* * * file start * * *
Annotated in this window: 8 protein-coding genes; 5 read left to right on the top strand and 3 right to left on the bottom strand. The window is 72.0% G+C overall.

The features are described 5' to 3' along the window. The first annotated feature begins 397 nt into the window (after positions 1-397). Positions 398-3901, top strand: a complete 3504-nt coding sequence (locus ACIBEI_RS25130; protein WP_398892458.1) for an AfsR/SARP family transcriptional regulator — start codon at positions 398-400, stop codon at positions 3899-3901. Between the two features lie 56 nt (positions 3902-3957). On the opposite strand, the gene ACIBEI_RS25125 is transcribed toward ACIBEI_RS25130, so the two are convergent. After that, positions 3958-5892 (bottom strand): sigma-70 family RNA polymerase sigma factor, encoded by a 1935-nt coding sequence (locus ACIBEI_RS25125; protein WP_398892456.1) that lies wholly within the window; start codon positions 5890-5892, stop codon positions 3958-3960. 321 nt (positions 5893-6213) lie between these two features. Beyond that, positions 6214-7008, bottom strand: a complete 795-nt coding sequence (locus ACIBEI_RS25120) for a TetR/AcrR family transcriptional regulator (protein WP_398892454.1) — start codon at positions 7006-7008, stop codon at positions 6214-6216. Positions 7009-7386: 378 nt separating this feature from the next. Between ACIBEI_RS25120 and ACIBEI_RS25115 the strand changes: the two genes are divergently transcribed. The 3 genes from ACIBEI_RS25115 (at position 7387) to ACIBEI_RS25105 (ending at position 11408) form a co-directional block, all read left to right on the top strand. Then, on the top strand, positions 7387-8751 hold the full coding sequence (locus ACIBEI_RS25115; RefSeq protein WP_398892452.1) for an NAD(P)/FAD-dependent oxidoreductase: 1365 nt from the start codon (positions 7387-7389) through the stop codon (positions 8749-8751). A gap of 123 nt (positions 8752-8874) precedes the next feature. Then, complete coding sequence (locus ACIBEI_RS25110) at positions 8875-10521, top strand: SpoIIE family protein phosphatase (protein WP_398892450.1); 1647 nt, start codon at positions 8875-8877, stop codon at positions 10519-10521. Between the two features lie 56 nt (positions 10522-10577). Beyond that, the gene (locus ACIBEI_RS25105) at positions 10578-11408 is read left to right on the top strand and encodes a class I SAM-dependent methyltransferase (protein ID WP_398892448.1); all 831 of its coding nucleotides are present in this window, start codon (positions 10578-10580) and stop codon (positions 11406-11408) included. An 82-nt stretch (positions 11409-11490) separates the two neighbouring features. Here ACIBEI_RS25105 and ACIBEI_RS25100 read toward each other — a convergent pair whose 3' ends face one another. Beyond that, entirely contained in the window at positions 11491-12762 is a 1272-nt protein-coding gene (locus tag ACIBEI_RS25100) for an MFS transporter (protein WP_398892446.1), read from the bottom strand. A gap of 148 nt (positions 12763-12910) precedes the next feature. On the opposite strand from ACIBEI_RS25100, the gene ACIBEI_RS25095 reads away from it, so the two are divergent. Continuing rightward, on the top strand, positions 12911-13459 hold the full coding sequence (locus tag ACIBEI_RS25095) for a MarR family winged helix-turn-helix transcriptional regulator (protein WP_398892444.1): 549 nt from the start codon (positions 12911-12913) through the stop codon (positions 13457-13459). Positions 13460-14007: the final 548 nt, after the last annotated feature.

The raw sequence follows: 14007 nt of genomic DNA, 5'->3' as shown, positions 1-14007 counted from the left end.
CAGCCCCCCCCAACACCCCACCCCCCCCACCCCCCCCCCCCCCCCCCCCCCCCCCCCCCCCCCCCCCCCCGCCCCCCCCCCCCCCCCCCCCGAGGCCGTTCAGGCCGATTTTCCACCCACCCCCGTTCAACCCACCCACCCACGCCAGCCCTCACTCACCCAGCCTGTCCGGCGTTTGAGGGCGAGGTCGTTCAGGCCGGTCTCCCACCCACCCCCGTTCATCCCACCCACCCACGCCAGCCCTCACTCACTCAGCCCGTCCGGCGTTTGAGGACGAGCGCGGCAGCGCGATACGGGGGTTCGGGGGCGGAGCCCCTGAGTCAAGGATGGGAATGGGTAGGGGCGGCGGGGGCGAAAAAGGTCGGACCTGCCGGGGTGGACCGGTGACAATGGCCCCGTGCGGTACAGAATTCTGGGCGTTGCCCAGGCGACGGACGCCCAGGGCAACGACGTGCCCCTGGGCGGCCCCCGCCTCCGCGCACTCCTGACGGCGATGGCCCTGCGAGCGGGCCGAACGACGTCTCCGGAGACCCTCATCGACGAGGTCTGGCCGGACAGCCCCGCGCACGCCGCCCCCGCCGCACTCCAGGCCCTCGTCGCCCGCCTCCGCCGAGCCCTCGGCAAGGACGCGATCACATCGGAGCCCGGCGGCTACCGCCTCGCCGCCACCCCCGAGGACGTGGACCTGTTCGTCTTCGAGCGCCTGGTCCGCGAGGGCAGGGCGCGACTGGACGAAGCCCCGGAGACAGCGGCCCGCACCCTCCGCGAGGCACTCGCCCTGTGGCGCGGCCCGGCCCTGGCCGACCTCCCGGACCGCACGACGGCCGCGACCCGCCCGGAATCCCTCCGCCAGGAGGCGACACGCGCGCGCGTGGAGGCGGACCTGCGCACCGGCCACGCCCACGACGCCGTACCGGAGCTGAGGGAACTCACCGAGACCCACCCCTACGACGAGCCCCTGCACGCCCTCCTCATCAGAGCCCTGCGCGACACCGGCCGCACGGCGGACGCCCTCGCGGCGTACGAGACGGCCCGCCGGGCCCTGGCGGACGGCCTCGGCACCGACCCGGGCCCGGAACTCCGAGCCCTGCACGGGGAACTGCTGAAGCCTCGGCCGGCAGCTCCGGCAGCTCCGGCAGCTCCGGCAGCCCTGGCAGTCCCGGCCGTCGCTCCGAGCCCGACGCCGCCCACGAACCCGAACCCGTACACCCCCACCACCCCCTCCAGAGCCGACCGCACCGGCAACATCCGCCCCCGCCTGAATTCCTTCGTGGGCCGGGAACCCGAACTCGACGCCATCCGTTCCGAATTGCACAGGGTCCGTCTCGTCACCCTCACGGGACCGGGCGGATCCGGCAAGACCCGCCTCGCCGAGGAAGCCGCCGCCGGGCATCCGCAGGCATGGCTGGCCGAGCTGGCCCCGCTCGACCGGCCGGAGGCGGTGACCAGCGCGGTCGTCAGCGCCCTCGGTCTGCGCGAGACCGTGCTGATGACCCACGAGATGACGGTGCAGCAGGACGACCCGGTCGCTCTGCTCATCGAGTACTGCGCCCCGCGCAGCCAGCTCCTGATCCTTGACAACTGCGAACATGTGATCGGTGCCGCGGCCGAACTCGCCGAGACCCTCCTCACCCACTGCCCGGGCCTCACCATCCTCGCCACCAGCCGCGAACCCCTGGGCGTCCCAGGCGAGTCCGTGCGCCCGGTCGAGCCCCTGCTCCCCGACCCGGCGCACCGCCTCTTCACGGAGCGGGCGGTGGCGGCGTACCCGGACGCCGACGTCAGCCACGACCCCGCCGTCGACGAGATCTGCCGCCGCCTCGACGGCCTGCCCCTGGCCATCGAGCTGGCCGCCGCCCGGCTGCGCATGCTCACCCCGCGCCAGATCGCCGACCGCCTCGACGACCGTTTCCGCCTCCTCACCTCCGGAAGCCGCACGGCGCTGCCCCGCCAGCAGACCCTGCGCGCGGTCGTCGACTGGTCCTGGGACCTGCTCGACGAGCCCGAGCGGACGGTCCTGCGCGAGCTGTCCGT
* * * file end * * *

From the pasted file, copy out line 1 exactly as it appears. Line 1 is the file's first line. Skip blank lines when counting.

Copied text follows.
Annotated in this window: 8 protein-coding genes; 5 read left to right on the top strand and 3 right to left on the bottom strand. The window is 72.0% G+C overall.